The Colorado Man Who Single-Handedly Built A Castle Over 53 Years

At some point or another in their lives, loads of people have likely thrown up their hands and said of the daily grind, "To hell with this! I should build a cabin in the woods in the middle of nowhere and get away from everyone — permanently!" Lots of dreams collide in this kind of frustrated, rebellious feeling: the desire to be self-made, the desire to be off-grid, the desire to discard bills along with society's bickering foolishness. For those who've ever felt this way: take heart. You've got a patron saint in the form of Jim Bishop, a Colorado man who took more than five decades of his life to build not just a wooden cabin in the woods, but an actual, stone-and-iron castle in the mountains. And most critically, he did it all by himself, by hand.

Bishop Castle, as creator Jim Bishop named it, rests 145 miles south of Denver in the San Isabel National Forest 9,000 feet above sea level. As Roadside America describes, Bishop started his one-man art-and-architecture statement of defiance all the way back in 1969. "Every man wants a castle," Bishop simply said. He calls his 1000-tons-of-rock citadel "a monument to hardworking people," complete with weirdly designed, towering spires, a "Grand Ballroom," and a mechanical dragon that breathes fire, per Bishop Castle. He fought with authorities to build it, and now his 70s insists (per the Los Angeles Times), "No one will ever control this castle but me."

From the ground up

"The world's, largest one man project" — as the Bishop Castle website says of itself — will likely inspire many, many questions in many, many people. Chief amongst them: What possessed Jim Bishop to single-handedly construct an edifice of such magnitude? As the Bishop Castle website says, the project began as a mere 2.5-acre piece of land bought for the then-15-year-old Bishop in 1959 for $450. He'd dropped out of high school and convinced his parents to buy the land for him. Then, he and his dad Willard set to work on a cabin that would grow, balloon, and accrete over decades into the castle we see today. 

As the story goes, Jim and Willard Bishop laid the groundwork for the cabin over the course of 10 years. At the time folks commented and thought that the design "looked like they were building a castle" with walls and turrets. Willard thought that the idea of building a castle was absurd and far too much work, but the idea ignited something in his son Jim. Whether it was defiance of his father and everyone else's expectations, sheer stubbornness, inexhaustible artistic drive, visionary madness, or all of the above — Bishop hacked, chipped, hefted, hauled, and built all by himself. "By God, I've gotten this far by myself," he thought back then in typical ornery fashion. "If you're going to do something right, do it yourself!" And after his father died that's exactly what he kept doing.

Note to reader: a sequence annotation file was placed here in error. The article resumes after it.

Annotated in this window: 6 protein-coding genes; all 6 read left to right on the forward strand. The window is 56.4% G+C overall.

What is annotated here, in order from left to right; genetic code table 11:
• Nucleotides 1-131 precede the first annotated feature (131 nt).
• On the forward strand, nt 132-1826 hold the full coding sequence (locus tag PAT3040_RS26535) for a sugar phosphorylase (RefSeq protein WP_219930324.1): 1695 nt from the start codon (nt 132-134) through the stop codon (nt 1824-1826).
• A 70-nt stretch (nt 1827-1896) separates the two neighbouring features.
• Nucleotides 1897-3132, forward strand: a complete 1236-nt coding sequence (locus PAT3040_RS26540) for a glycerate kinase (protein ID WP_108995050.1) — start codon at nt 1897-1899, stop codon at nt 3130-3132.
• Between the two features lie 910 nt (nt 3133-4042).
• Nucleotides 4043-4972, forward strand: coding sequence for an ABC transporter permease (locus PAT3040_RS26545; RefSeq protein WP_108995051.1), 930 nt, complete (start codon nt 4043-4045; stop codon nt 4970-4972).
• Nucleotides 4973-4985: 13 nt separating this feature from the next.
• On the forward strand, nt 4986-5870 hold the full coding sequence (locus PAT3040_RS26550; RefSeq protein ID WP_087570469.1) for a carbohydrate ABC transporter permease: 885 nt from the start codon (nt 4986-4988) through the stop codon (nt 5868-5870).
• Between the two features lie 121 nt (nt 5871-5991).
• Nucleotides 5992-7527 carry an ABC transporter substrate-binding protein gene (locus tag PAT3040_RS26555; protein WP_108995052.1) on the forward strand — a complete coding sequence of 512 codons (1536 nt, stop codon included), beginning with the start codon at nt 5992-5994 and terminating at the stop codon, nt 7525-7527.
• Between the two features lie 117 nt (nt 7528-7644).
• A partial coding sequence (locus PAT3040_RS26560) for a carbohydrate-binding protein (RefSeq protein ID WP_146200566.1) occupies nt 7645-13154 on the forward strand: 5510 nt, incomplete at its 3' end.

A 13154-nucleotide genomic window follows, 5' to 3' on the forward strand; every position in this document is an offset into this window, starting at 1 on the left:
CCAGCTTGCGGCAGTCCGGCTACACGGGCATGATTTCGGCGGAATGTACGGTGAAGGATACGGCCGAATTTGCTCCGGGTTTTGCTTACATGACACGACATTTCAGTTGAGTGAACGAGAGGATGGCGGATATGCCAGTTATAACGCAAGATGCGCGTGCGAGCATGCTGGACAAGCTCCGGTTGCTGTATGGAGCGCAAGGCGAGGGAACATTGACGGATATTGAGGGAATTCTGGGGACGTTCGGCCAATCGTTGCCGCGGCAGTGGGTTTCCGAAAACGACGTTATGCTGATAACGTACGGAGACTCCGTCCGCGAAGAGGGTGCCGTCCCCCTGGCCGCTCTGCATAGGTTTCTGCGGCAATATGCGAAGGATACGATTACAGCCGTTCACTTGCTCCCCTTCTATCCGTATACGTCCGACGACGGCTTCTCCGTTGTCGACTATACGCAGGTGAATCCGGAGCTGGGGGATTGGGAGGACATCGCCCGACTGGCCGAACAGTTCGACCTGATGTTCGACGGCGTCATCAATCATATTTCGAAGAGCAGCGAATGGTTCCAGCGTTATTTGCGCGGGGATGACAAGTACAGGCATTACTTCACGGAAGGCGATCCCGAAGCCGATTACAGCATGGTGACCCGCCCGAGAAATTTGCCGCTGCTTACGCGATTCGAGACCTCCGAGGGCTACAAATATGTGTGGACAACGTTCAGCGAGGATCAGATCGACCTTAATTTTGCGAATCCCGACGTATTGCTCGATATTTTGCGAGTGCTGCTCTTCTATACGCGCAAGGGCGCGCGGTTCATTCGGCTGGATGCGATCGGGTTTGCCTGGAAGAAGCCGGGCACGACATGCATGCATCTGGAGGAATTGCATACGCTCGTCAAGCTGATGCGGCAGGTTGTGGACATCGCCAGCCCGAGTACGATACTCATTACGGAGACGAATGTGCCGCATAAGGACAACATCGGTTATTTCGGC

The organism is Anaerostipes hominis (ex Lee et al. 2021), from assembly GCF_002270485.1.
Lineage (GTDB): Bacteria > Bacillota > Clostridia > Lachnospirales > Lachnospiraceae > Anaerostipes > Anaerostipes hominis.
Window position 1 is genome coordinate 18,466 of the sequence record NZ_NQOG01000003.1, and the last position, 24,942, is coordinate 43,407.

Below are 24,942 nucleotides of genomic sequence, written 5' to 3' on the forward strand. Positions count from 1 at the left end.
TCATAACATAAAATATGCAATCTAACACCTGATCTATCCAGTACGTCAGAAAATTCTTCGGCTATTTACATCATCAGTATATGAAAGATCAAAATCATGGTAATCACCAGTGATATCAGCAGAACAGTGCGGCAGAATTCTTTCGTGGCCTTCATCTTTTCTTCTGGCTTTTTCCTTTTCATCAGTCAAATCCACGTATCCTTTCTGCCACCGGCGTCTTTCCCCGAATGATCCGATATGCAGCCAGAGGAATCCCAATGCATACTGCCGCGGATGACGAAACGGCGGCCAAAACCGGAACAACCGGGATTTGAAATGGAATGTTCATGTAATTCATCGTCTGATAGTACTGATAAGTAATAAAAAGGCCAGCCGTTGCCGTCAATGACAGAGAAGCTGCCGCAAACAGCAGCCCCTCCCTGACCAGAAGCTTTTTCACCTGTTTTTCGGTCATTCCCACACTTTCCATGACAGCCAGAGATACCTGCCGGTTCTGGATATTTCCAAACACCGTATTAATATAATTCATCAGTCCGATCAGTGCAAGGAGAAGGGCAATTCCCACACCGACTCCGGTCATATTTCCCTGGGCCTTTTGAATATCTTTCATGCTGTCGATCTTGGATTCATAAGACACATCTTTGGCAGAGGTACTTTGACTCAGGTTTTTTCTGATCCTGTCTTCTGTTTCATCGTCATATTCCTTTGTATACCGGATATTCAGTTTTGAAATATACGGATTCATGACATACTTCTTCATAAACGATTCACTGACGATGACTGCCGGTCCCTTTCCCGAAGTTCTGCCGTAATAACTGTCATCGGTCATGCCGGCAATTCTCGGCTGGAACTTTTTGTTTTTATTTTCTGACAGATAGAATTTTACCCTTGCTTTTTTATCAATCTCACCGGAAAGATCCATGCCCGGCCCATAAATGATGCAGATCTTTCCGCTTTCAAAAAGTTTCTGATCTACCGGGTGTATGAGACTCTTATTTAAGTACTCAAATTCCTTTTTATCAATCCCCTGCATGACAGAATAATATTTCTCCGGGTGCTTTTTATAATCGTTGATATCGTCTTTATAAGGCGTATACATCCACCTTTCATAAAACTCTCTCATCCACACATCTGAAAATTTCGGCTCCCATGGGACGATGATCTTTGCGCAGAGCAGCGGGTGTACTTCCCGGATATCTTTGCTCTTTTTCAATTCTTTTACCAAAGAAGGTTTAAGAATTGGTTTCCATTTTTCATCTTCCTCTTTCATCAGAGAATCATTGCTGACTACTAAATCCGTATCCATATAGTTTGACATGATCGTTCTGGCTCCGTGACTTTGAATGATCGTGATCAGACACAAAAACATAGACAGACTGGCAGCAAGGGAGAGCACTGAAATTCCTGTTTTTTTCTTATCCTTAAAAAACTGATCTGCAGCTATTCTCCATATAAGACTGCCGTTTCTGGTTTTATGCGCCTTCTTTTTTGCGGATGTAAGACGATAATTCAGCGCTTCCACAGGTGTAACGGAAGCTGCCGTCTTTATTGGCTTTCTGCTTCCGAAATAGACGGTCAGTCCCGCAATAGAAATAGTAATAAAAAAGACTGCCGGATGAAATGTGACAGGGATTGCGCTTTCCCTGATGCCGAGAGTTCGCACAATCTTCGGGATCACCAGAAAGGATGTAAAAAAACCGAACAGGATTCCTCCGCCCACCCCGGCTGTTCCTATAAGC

With his own two hands

Aside from the physical difficulties of architecting and constructing a working castle of stone and mortar that can be lived in and survives the elements, Jim Bishop contended with a lot of legal difficulties over the years. Roadside America says that "Washington bureaucrats" wanted to charge Bishop for the stones he used, which came from the nearby San Isabel National Forest. The Colorado Chamber of Commerce, meanwhile, refused to list the castle as a tourist attraction. Per The Denver Post, the whole project almost came crashing down in 2002 when Bishop pulled a shotgun on some nearby, noisy ravers. Two years and 17 felonies later he continued his work. 

Nowadays, the castle gets loads of visitors, even those traveling from as far away as Australia. Bishop and his castle have become an anti-government, anti-authority symbol. "There ain't a dime's worth of difference between a Democrat, Republican and Marxist," the Los Angeles Times quoted him in 2015. 

That year, Bishop and Phoebe — his wife of 50-plus years — often sat at a table outside the castle with a donation box. Three years later Phoebe died of cancer. "I felt like dying then," Bishop told The Denver Post. "But God had more plans for me." Bishop himself overcame Merkel cell carcinoma, a rare form of skin cancer. Now, he has Parkinson's and bipolar disorder to contend with. "I'm God just by doing this," he said of his castle. "We're all gods." 

[Featured image by Library of Congress/Carol M. Highsmith via Wikimedia Commons | Cropped and scaled | CC BY-SA 3.0]

Like father, like son

Despite all the work that Jim Bishop put into Bishop Castle, the project still isn't done — at least not in Bishop's mind. Roadside America describes how he wants to build a moat and drawbridge, a roller coaster attached to the outside, and a balcony "big enough to hold an orchestra." As it stands, the big metal dome at the top spins like a horizontal hamster wheel when people run around inside it. Bishop told the Los Angeles Times, "When I don't wake up one morning, then it will be done. And I don't need no help from nobody!"

And yet, Bishop is getting old. The Denver Post said that he spends more time nowadays dozing by the fire and taking medicine. His son Dan — "Keeper of the Castle," per a documentary on Coolest Thing — has taken over the castle's maintenance and construction. The elder Bishop told The Denver Post, "Danny wants me to rest on my butt. But if this probation goes too long, I'll say, 'Go to hell!'" Such statements are characteristic of Bishop. There are even signs outside of the castle reading, "You might experience foul language!" and, "You might experience strongly expressive behavior!"

Roadside America sums up the whole thing thusly: "Bishop's Castle may look like Hogwarts, but Jim Bishop is no cuddly Dumbledore. He's a tough-talking man with strong beliefs." Words like "tough," "strong," and "magical" apply to Bishop's work as much as Bishop himself.